> > > > As you can see it's even a scientific definition. In this context
                    > > > > "evil" == "bad".
                    > > >
                    > > > Bah. This definition sucks. Neo-Tech might think it's okay and you
                    > > > might agree. I don't. It's using subjective terms in a "scientific"
                    > > > definition. Nope, I don't buy it.
                    > >
                    > > Why?
                    > >
                    > > Show me the Proof!!!
                    > >
                    > > The burden of proof is on you.
                    >
                    > There are several problems with this definition, and I'll mention one
                    > below, but I have to admit it's not very fair that I "disprove" a
                    > definition based on your very short and probably not entirely accurate
                    > explanation of it - I didn't like it when you did that to Kant and
                    > Kirkegaard after my explanations, and I probably shouldn't be doing this to
                    > Neo-Tech. I have to admit that I never read anything about "Neo-Tech"
                    > except what you said on this list.
                    >

                    OK.

                    > I think Arik's point was, though, that there's nothing "scientific" about
                    > this definition. What makes this definition more "scientific" than a dozen
                    > other definitions of ethics? For example, how is this definition of ethics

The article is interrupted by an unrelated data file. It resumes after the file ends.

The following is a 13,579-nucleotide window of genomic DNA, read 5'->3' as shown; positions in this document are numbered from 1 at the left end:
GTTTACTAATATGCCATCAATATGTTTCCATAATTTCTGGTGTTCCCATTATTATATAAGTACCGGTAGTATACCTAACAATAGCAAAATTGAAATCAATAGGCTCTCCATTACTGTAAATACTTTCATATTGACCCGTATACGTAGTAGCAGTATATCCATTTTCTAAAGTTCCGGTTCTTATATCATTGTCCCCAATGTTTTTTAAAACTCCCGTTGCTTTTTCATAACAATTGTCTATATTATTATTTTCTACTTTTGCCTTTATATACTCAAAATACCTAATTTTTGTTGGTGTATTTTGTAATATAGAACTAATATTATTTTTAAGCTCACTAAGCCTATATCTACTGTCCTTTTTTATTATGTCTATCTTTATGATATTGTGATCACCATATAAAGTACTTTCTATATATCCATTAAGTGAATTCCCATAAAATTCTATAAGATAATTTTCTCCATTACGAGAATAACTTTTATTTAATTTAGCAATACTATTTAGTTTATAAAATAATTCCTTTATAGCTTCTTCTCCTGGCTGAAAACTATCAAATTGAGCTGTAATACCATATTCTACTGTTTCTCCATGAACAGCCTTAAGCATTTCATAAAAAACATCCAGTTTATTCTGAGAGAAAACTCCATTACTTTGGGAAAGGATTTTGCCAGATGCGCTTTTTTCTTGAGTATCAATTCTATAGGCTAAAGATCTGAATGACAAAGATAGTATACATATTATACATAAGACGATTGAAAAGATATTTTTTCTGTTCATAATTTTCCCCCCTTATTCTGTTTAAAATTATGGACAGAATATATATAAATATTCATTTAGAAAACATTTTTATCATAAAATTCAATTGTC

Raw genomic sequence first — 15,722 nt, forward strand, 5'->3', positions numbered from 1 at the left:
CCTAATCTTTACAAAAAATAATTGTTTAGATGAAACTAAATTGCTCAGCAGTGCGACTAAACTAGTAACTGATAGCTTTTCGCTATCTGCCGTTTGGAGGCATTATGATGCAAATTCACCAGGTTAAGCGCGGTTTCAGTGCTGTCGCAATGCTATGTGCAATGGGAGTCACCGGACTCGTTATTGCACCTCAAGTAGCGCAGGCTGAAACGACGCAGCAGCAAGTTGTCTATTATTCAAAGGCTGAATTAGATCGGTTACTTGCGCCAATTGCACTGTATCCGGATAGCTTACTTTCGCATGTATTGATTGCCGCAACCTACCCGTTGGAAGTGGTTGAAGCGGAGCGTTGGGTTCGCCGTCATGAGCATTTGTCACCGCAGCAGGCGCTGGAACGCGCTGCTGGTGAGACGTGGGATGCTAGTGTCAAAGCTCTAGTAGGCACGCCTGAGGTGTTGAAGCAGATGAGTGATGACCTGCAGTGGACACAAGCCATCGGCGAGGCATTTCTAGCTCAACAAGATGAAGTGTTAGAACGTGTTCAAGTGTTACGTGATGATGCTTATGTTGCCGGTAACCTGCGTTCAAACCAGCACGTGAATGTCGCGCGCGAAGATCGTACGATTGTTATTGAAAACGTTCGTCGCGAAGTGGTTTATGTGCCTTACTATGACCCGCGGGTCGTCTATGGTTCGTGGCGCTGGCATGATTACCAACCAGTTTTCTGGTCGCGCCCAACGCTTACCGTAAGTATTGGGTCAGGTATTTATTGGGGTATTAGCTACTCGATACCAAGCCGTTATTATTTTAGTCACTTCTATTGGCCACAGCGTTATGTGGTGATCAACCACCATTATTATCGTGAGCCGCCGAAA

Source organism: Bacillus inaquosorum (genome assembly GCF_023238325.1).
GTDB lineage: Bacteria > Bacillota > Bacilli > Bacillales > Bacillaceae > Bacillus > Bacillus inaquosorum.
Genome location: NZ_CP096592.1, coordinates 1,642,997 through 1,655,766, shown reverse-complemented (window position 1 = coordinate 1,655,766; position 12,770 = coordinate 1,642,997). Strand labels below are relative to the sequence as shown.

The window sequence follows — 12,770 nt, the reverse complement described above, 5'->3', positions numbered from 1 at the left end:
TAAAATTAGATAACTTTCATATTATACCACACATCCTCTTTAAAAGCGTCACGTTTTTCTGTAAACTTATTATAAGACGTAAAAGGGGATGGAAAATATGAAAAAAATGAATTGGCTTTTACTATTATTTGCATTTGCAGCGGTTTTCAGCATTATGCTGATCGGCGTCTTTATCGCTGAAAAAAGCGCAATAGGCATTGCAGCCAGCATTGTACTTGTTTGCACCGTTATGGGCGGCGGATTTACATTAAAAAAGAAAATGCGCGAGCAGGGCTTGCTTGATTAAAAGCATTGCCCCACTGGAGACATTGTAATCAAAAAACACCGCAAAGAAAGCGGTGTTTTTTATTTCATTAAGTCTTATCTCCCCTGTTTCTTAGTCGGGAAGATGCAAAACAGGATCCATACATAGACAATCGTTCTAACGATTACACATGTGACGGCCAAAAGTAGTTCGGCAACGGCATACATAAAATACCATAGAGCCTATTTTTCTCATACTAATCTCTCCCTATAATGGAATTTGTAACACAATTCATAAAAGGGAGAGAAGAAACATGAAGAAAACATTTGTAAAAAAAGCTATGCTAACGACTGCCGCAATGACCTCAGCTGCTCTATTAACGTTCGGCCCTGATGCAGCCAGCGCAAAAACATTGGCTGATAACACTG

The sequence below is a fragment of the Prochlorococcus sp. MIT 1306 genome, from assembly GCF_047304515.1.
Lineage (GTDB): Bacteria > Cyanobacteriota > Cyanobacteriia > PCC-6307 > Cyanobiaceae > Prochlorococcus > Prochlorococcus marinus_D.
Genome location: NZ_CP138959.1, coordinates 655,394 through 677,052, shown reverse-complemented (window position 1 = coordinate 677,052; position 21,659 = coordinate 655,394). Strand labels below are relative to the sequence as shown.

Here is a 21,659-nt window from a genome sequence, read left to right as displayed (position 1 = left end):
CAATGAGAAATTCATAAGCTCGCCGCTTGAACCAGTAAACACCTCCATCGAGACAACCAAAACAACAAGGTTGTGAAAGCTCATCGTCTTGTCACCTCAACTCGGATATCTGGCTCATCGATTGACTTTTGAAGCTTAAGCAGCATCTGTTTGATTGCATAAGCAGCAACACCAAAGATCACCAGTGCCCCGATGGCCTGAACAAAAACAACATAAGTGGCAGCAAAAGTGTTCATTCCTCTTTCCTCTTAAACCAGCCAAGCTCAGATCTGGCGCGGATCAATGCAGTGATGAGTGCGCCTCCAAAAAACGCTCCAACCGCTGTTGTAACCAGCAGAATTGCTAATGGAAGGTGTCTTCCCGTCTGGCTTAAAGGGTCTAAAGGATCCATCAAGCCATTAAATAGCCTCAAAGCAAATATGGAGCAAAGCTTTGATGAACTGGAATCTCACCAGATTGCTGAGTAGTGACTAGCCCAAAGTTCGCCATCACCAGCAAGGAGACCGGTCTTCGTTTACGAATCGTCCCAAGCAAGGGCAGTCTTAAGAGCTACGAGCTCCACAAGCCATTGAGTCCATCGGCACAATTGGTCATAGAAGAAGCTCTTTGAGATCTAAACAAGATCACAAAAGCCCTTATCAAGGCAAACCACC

> based on intention, better than a definition based on actual consequences
                    > (aka "utilitarian" ethics)?
                    >
                    > Anyway, the biggest flaw I see with this definition is that it relies on
                    > a person's intentions, which are very subjective, rather than the actual
                    > consequences of his actions, which is more objective (because everyone
                    > sees the consequences of an action, but only the person knows his
                    > intentions). The problem is that except in the extreme case of psychopaths
                    > (who are unable to understand the concept of other human beings having
                    > their own lives and wishes), most "bad" actions are somehow justified in
                    > the eyes of its doer.

                    Actually no. Most evil people are well-aware that their actions are
                    destructive. They never admit it, but they know it. When Mao killed 60
                    million of his own people, it was not for survival.

                    In any case, there are several ways to look at this definition. One way is to
                    say that the intention is irrelevant, and that any action that ends up as
                    fullfilling human biological needs is good and moral, while any action that
                    ends up detracting from human biological needs is bad and immoral.

                    >
                    > If you asked a white slave-owner whether he's conciously harming his negro